“To Do or Not to Do”: That Is the Commitment Question
Marie longed for a deep, intimate, permanent relationship, but always seemed to gravitate to men with “a commitment problem.” They were: married, from another state or country, getting over an old girlfriend, available by email but never in person, living with an infirm mother, workaholic, involved with another woman, finishing a book, and on and on. Unavailable, in other words.
“Why are men so terrified of commitment?” she would lament to her friends.
What Marie didn’t recognize was that she was exhibiting the same conflict over commitment as the men she was criticizing. True, she wasn’t running away from permanent relationships. In fact, she appeared overwhelmingly focused on love and loving, and completely willing to commit. It was Marie who always wanted more out of the relationship, and the men who wanted space.
“Then it dawned on me one day that if I keep finding myself with men who are running away from commitment, then I’m running away, too,” she said. By choosing men with one foot permanently out the door, Marie kept her own options always open.
Marie’s “passive” avoidance, as compared with the “active” avoidance of running away, is perhaps less recognized, say Steven Carver and Julia Sokol, in their book He’s Scared, She’s Scared. But it is no less common.
Commitment and Life
Like Marie, many of us fail to understand the ways we avoid commitment and the ways in which this hidden conflict may be creating chaos or pain in our personal lives. And if we don’t understand how these feelings affect our behavior, we run the risk of sabotaging not only our relationships, but other areas of our life, as well.
“Commitment isn’t just about romance, it’s about life,” write Carver and Sokol. “If you are hypersensitive to commitment, your struggle is going to emerge in more than one area.”
Commitment conflicts can influence the way we handle our career, our money and our friendships. Consider some of the following:
• Are you hard to reach and don’t like to make plans?
• Do tape recorders and journals make you nervous?
• Are you militantly self-employed (“I’d never have it any other way!”) or are you constantly searching for the perfect profession or perfect job?
• Do you think of your living quarters as temporary, taking pride in your ability to move at the drop of a hat? Does buying a house sound like a nightmare?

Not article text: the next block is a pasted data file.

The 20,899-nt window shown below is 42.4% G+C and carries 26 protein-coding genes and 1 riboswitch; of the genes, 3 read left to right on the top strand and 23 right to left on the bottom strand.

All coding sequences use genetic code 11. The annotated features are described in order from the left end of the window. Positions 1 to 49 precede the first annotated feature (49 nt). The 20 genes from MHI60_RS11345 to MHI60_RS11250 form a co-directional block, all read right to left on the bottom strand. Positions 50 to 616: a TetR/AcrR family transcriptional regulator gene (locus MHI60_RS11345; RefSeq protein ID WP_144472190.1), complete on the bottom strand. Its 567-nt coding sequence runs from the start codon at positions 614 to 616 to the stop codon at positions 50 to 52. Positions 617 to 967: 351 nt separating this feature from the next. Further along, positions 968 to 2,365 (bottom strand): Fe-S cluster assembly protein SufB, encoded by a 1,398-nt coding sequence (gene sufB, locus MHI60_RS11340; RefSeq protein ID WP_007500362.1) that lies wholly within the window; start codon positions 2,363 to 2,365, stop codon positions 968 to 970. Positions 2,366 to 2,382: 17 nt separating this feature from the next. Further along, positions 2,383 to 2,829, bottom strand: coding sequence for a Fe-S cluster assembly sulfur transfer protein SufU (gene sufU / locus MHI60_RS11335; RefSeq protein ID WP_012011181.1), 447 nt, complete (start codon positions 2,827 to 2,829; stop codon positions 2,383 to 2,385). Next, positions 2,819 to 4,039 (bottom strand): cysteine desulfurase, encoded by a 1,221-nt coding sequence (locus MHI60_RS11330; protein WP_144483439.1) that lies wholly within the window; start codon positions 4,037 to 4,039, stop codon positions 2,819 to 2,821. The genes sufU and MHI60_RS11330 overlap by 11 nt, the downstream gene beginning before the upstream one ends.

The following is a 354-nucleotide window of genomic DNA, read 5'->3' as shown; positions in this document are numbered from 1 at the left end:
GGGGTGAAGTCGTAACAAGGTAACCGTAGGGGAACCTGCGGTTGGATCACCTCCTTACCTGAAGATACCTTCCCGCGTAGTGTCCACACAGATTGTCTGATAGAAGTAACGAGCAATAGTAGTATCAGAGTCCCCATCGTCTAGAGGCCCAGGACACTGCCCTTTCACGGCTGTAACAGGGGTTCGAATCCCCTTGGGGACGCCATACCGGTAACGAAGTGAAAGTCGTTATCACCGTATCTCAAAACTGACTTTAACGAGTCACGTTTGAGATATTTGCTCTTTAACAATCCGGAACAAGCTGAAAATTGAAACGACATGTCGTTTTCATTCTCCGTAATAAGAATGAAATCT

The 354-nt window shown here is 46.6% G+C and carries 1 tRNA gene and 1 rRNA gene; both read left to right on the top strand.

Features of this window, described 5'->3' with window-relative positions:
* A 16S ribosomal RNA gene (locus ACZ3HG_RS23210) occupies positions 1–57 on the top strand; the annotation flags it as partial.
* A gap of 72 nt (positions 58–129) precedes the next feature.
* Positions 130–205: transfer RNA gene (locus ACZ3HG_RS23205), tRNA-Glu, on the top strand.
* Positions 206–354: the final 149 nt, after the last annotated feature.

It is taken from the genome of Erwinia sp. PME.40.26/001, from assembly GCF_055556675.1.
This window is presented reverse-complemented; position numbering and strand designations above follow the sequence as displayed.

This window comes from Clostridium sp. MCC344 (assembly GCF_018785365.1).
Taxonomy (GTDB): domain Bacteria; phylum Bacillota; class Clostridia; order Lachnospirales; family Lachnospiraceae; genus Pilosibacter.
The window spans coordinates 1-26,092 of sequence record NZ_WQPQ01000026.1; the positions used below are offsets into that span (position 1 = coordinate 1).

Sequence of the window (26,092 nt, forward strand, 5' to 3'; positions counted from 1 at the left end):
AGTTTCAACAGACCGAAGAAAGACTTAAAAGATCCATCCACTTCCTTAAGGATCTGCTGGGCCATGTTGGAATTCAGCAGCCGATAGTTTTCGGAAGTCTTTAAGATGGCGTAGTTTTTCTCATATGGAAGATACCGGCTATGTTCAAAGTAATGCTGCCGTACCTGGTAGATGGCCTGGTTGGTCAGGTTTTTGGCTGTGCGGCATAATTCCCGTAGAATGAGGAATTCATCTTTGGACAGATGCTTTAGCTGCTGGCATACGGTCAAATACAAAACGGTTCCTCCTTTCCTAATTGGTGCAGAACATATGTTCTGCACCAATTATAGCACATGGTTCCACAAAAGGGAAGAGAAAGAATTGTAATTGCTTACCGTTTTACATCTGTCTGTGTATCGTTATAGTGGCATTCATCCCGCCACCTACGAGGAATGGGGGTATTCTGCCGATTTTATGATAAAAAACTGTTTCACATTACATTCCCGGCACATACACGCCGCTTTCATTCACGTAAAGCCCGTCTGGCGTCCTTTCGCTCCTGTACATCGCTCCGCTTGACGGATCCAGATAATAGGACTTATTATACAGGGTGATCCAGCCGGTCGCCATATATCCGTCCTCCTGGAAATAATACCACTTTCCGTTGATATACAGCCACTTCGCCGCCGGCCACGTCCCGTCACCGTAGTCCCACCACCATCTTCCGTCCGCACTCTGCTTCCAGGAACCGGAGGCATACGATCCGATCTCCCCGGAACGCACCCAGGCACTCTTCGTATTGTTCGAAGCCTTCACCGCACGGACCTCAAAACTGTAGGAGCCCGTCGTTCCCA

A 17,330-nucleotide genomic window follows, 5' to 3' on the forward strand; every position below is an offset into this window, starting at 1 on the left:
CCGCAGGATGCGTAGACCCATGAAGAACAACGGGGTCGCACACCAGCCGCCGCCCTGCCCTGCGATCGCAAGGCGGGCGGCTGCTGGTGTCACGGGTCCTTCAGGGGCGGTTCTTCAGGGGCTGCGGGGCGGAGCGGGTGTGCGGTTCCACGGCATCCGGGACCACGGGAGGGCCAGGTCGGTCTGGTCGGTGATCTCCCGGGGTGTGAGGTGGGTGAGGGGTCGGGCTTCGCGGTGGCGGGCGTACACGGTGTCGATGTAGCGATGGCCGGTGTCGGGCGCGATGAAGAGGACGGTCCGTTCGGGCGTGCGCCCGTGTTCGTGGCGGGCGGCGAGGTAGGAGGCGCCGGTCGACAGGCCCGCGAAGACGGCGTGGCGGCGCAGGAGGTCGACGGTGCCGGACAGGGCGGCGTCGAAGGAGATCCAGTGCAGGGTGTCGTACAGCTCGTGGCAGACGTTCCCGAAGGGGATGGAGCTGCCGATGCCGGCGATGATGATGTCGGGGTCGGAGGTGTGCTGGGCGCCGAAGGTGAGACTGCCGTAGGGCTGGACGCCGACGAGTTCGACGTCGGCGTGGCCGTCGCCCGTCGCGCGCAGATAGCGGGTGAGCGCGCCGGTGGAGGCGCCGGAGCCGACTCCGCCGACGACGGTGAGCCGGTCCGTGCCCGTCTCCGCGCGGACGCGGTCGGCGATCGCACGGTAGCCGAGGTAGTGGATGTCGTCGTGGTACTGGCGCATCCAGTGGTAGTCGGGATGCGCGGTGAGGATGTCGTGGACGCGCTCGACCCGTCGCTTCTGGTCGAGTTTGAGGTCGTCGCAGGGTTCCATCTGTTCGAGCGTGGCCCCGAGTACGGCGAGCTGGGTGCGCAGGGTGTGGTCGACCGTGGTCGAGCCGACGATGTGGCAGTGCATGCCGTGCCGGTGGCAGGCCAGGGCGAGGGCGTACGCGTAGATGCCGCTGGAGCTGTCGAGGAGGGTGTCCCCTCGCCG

• Are pets an overwhelming responsibility? Kids?
• How hard is it to make major purchases? Does making a choice drive you crazy because it limits your options?
“To the outside world, you may look solid, sound and committed,” say Carver and Sokol. “But inside your brain, your conflicts are raging, and you always have a contingency plan.”
What drives these conflicted feelings about commitment is a complex and very individual stew of anxieties, worries and concerns. Unexamined, these “ingredients” blend to create a powerful recipe for difficulty in finding and keeping love and happiness.
What We Fear
There are probably as many reasons why we worry about commitment as there are people who worry. A few of the multitude of fears that can present themselves:
• losing freedom and personal space
• giving up control
• being bored
• being stuck
• losing individuality and sense of self
• loving too much
• being dependent on someone else
• being “found out”
• giving up your lifestyle
• making another mistake
• being financially responsible or sharing your money
• making life more complicated
It’s important to remember that the problem is not having the fear. Everyone has fears, to greater or lesser degrees. The question is whether your fears are driving you away from good choices and pushing you toward partnerships that are ultimately unsatisfying, hurtful or painful.
Establishing and sustaining a genuinely committed relationship isn’t simple, particularly in a society that promotes so many misunderstandings, myths and fairy tales about them. The chief myth is that of a soul mate, that perfectly matched man or woman who will reflect our taste and status, see us for who we are, love us for all the “right” reasons and help us become the person we want to be. Few partnerships consistently live up to this ideal.
To make commitments that count, Carver and Sokol suggest some of the following:
Acknowledge your conflicts and recognize your fears. Quit blaming your partner or looking for excuses. Examine how your fears have caused you to choose or behave badly. Realize that just because you’re anxious doesn’t mean you immediately have to do something about it.
Make a commitment to yourself. Construct a meaningful, connected and full life. When you can commit to yourself, you can more easily commit to others.
Don’t think too far ahead. It’s too overwhelming. Keep your intentions good and make the best decisions possible moment by moment. Pray for the best.
Be present and accountable in all your relationships. Don’t hide your feelings, thoughts or true self. And if you say you’ll call, visit or meet with someone, do so.
Stop falling in love with potential. This creates “if only” fantasies that never, ever go anywhere. If you want change, you have to work on yourself, not your partner.